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History of the Decline and Fall of the Roman Empir

Pope Leo and the council of Chalcedon


might allege the words of the

fathers of Constantinople, who profess themselves the slaves of the king; and they might relate, with malicious joy, how the decrees of Chalcedon had been inspired and reformed by the emperor Marcian and his virgin bride. The prevailing faction will naturally inculcate the duty of submission, nor is it less natural that dissenters should feel and assert the principles of freedom. Under the rod of persecution, the Nestorians and Monophysites degenerated into rebels and fugitives; and the most ancient and useful allies of Rome were taught to consider the emperor not as the chief, but as the enemy of the Christians. Language, the leading principle which unites or separates the tribes of mankind, soon discriminated the sectaries of the East, by a peculiar and perpetual badge, which abolished the means of intercourse and the hope of reconciliation. The long dominion of the Greeks, their colonies, and, above all, their eloquence, had propagated a language doubtless the most perfect that has been contrived by the art of man. Yet the body of the people, both in Syria and Egypt, still persevered in the use of their national idioms; with this difference, however, that the Coptic was confined to the rude and illiterate peasants of the Nile, while the Syriac, [110] from the mountains of Assyria to the Red Sea, was adapted to the higher topics of poetry and argument. Armenia and Abyssinia were infected by the speech or learning of the Greeks; and their Barbaric tongues, which have been revived
in the studies of modern Europe, were unintelligible to the inhabitants of the Roman empire. The Syriac and the Coptic, the Armenian and the Aethiopic, are consecrated in the service of their respective churches: and their theology is enriched by domestic versions [111] both of the Scriptures and of the most popular fathers. After a period of thirteen hundred and sixty years, the spark of controversy, first kindled by a sermon of Nestorius, still burns in the bosom of the East, and the hostile communions still maintain the faith and discipline of their founders. In the most abject state of ignorance, poverty, and servitude, the Nestorians and Monophysites reject the spiritual supremacy of Rome, and cherish the toleration of their Turkish masters, which allows them to anathematize, on the one hand, St. Cyril and the synod of Ephesus: on the other, Pope Leo and the council of Chalcedon. The weight which they cast into the downfall of the Eastern empire demands our notice, and the reader may be amused with the various prospect of, I. The Nestorians; II. The Jacobites; [112] III. The Maronites; IV. The Armenians; V. The Copts; and, VI. The Abyssinians. To the three former, the Syriac is common; but of the latter, each is discriminated by the use of a national idiom.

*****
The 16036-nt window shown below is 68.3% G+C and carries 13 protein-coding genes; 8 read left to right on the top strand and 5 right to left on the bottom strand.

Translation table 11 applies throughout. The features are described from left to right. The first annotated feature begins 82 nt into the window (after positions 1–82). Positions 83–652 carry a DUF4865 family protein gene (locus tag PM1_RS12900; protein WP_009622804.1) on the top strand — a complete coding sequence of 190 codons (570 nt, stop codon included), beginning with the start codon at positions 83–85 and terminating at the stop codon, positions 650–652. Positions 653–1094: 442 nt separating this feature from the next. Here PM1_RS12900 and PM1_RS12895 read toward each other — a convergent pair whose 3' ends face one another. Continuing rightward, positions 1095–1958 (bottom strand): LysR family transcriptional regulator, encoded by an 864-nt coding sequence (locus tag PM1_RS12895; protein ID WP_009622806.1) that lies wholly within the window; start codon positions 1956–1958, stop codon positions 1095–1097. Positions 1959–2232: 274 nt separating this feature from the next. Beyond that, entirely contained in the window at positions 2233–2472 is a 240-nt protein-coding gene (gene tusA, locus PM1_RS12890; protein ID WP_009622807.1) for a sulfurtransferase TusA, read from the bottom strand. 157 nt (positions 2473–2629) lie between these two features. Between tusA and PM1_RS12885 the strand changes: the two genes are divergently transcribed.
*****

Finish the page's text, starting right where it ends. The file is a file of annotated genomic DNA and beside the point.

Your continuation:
Yet the modern natives of Armenia and Abyssinia would be incapable of conversing with their ancestors; and the Christians of Egypt and Syria, who reject the religion, have adopted the language of the Arabians. The lapse of time has seconded the sacerdotal arts; and in the East, as well as in the West, the Deity is addressed in an obsolete tongue, unknown to the majority of the congregation.

[Footnote 108: In the Lateran synod of 679, Wilfred, an Anglo-Saxon bishop, subscribed pro omni Aquilonari parte Britanniae et Hiberniae, quae ab Anglorum et Britonum, necnon Scotorum et Pictorum gentibus colebantur, (Eddius, in Vit. St. Wilfrid. c. 31, apud Pagi, Critica, tom. iii. p. 88.) Theodore (magnae insulae Britanniae archiepiscopus et philosophus) was long expected at Rome, (Concil. tom. vii. p. 714,) but he contented himself with holding (A.D. 680) his provincial synod of Hatfield, in which he received the decrees of Pope Martin and the first Lateran council against the Monothelites, (Concil. tom. vii. p. 597, &c.) Theodore, a monk of Tarsus in Cilicia, had been named to the primacy of Britain by Pope Vitalian, (A.D. 688; see Baronius and Pagi,) whose esteem for his learning and piety was tainted by some distrust of his national character--ne quid contrarium veritati fidei, Graecorum more, in ecclesiam cui praeesset introduceret. The Cilician was sent from Rome to Canterbury under the tuition of an African guide, (Bedae Hist. Eccles. Anglorum. l. iv. c. 1.) He adhered to the Roman doctrine; and the same creed of the incarnation has been uniformly transmitted from Theodore to the modern primates, whose sound understanding is perhaps seldom engaged with that abstruse mystery.]


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